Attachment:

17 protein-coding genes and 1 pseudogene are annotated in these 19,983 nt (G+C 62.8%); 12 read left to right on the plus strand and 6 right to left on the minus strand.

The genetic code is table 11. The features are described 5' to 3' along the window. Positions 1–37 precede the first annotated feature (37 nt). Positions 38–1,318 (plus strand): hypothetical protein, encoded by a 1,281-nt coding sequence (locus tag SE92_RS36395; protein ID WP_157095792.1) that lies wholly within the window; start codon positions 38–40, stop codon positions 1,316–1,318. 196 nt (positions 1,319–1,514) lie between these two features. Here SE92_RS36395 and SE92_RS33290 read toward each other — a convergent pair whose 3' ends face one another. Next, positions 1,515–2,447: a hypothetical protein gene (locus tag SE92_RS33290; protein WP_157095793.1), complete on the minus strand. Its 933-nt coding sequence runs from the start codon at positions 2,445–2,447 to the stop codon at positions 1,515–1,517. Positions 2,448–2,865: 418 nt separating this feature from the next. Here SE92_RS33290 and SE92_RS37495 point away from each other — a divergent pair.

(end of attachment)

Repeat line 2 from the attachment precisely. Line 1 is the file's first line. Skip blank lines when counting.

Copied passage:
The genetic code is table 11. The features are described 5' to 3' along the window. Positions 1–37 precede the first annotated feature (37 nt). Positions 38–1,318 (plus strand): hypothetical protein, encoded by a 1,281-nt coding sequence (locus tag SE92_RS36395; protein ID WP_157095792.1) that lies wholly within the window; start codon positions 38–40, stop codon positions 1,316–1,318. 196 nt (positions 1,319–1,514) lie between these two features. Here SE92_RS36395 and SE92_RS33290 read toward each other — a convergent pair whose 3' ends face one another. Next, positions 1,515–2,447: a hypothetical protein gene (locus tag SE92_RS33290; protein WP_157095793.1), complete on the minus strand. Its 933-nt coding sequence runs from the start codon at positions 2,445–2,447 to the stop codon at positions 1,515–1,517. Positions 2,448–2,865: 418 nt separating this feature from the next. Here SE92_RS33290 and SE92_RS37495 point away from each other — a divergent pair.